his take on the current business environment coming up at the top of the hour. i have low testosterone. there, i said it. see, i knew testosterone could affect sex drive, but not energy or even my mood. that's when i talked with my doctor. he gave me some blood tests... showed it was low t. that's it. it was a number. [ male announcer ] today, men with low t have androgel 1.62% testosterone gel. the #1 prescribed topical testosterone replacement therapy increases testosterone when used daily. women and children should avoid contact with application sites. discontinue androgel and call your doctor if you see unexpected signs of early puberty in a child, or signs in a woman, which may include changes in body hair or a large increase in acne, possibly due to accidental exposure. men with breast cancer or who have or might have prostate cancer, and women who are or may become pregnant or are breast-feeding, should not use androgel. serious side effects include worsening of an enlarged prostate, possible increased risk of prostate cancer, lower sperm count, swelling of ankles, feet, or body
environment that we try to bring to the office and the work environment. founder.o and the founder of a startup that takes your ideas and takes you onto shelves of major retailers. ♪ >> quirky turns and ventures ideas, ideas submitted online and fine tuned by the community with products showing up on shelves all the time. then is the founder and ceo of quirky. an example of collaborative product development, i know you brought some pretty cool ones here. your background is pretty crazy. you asked your parents to take a second mortgage out on their home and you developed this great battery pack for the iphone? >> i was trying to figure out a way to not listen to my teacher. was aght all i needed little bit of money so i convinced my parents to remortgage their house and flew to china, realizing i needed more than money. that was a company platform for invention. you say you need more than money, what else do people need? it, you is one part of do design and manufacturing. deals with retailers, marketing, packaging. all that is fine. if we came together as a community, we could pus
environments. in other words, the lone wolf terrorist do not inherit from other states. they are a part of our society and subjects of the political and economic ideology and religious environments. in other words, many of them share values through the technology through the website and so forth. some operate on one basis of a single attack and some operate on multiple attacks. there were a number of studies that were developed over the years that we are trying to follow on a daily basis and i think that it requires a great deal of interest in terms of radicalization and international society tries to understand what can be done to deal with it. so ultimately the discussion would provide i think the initial context for the discussion and the first speaker as i mentioned is spike bowman who has a very rich background in the government and in the academic community and taking one course now sco w. and one for the interns he is a student in the class so to be paired with a class tomorrow. i think of spike is a very broad experience in the government and counterintelligence, and also various posit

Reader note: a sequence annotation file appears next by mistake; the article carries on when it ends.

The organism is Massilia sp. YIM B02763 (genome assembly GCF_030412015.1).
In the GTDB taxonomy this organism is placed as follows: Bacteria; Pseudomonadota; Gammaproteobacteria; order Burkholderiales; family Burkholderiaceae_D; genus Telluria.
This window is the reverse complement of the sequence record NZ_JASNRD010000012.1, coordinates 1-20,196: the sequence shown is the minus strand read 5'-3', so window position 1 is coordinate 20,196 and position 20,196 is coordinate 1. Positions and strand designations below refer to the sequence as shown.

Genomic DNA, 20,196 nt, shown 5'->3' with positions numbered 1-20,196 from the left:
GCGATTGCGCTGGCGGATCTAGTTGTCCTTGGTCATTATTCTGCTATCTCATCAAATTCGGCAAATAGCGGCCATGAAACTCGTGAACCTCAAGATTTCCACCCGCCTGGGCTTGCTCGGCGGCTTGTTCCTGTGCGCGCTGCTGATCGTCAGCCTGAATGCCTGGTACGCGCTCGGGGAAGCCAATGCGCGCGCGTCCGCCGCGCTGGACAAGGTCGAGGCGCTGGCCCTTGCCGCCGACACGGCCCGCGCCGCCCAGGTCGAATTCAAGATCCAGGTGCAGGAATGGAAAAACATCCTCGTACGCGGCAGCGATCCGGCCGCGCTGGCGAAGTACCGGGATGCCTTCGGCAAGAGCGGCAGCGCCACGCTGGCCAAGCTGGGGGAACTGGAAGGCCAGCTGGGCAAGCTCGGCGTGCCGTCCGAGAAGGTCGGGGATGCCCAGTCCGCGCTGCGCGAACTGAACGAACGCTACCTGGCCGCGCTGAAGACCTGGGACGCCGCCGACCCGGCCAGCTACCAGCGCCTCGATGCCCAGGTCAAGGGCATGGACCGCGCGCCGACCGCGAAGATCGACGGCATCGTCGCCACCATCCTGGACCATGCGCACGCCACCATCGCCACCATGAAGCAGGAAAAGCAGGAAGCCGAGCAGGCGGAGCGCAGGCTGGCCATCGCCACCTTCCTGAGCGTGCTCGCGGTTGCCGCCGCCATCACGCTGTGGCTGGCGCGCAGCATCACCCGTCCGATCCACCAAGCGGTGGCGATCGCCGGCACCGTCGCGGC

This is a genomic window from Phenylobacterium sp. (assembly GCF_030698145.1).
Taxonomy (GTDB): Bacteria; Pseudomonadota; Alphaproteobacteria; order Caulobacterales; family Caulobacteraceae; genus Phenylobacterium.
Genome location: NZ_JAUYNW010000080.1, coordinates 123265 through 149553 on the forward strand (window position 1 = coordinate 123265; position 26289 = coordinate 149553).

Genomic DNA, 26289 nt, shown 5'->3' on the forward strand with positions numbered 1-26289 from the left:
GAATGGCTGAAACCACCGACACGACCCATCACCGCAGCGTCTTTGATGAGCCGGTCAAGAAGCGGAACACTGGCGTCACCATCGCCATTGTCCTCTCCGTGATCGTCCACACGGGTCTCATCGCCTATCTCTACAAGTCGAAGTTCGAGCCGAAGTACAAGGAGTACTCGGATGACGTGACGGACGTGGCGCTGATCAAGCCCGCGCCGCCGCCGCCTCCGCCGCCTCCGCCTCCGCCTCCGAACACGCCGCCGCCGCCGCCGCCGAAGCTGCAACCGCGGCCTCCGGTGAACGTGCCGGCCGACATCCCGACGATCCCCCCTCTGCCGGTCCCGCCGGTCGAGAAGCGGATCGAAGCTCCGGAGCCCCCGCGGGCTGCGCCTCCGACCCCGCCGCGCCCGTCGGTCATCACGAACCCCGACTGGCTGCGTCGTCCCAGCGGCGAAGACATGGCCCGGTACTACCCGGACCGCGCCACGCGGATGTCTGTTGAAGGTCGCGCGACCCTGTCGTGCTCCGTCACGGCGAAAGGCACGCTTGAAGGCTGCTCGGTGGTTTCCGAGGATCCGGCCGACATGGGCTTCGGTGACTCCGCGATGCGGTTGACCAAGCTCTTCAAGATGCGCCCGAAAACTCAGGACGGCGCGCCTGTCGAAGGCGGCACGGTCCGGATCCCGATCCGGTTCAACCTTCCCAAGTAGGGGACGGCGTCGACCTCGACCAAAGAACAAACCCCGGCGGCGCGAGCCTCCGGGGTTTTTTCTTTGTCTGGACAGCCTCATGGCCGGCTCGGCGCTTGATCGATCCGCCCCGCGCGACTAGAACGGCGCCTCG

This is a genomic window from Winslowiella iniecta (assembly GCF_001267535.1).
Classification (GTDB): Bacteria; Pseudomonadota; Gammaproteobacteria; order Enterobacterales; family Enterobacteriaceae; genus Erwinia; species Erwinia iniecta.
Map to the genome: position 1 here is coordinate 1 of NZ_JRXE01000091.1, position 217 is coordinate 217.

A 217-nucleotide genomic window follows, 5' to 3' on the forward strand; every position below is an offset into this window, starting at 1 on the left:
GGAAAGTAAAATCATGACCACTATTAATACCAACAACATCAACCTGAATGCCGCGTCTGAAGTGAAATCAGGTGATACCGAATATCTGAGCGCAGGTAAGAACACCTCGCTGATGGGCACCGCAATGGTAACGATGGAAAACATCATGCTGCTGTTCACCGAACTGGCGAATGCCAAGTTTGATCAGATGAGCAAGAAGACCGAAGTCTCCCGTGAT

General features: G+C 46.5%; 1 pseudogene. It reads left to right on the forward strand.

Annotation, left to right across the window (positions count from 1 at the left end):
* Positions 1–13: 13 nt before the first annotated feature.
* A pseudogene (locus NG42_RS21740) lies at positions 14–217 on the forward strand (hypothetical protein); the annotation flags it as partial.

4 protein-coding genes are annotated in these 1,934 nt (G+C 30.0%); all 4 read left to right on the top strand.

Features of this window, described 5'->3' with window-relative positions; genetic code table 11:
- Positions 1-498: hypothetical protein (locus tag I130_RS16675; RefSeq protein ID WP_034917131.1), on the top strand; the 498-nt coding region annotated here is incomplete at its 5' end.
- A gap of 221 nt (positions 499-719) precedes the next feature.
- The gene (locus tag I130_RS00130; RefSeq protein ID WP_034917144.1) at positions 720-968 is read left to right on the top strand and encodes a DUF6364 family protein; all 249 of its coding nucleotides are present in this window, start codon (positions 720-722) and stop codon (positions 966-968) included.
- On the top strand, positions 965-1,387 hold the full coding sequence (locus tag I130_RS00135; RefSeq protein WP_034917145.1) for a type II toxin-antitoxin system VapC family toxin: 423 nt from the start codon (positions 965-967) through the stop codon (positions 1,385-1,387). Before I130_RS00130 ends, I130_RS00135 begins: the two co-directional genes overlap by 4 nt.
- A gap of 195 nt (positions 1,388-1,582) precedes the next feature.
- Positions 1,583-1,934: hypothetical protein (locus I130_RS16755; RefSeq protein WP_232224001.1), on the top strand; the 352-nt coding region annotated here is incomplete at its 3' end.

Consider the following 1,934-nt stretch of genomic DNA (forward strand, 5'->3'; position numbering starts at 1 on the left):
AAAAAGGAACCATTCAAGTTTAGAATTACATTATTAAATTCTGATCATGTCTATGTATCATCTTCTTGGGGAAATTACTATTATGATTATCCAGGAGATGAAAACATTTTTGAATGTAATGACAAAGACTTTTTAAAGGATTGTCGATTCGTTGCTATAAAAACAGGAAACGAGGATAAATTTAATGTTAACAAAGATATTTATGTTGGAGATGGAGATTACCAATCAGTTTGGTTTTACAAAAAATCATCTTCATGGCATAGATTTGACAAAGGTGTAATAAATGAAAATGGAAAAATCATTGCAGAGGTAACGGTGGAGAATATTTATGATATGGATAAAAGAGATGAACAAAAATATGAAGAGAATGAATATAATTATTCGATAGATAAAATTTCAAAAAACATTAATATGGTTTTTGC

.s.-china cooperation on the environment is critical to reducing greenhouse gas emissions, carbon pollution, for our country and the world. we are particularly excited to have her here. this is the first time administrator mccarthy has spoken here at cap, and we are excited to have her here. president obama released the climate action plan. we at cap applaud the effort and recognize its critical goals. it is critical for the u.s. and the world that we embark on this effort to reduce greenhouse gas emissions to prepare the united states for the impacts of climate change, and to lead this international effort to combat climate change. we believe these efforts will ensure the u.s. grows economically, will create jobs, and will also meet the important challenge of reducing -- reduction in greenhouse gas admissions by 17% by 2020. we hope this event today highlights the importance of china as a key partner. combating global climate change is not something that the u.s. should tackle on its own. that is why we are excited about this u.s.-china engagement. we have been able to see firsthand that the epa is
that works focuses and makes sure that schools are welcoming, safe environment. welcoming, safe and collaborative environments. you can't show we a school that works or a district or a state or a cub that works -- country that works where that notion of collaboration as opposed to competition, that notion of welcoming and safe environment so that schools are central to communities are not the dominant theory as as opposed to testingd sanctioning. and so that's what we are trying to do, work with community, bottom-up solutions that are aligned with what communities need, great neighborhood public schools and, ultimately, really trying to make sure that every -- that public education is an anchor of our democracy, a to pell hour of our economy and probably most important, really, really make sure that we give and figure out how to enable all kids to have the opportunity to not only dream their dreams, but achieve them. >> and we are live this morning awaiting remarks from treasury secretary jacob lew on implementation of the dodd-frank financial regulations law. he will be introdu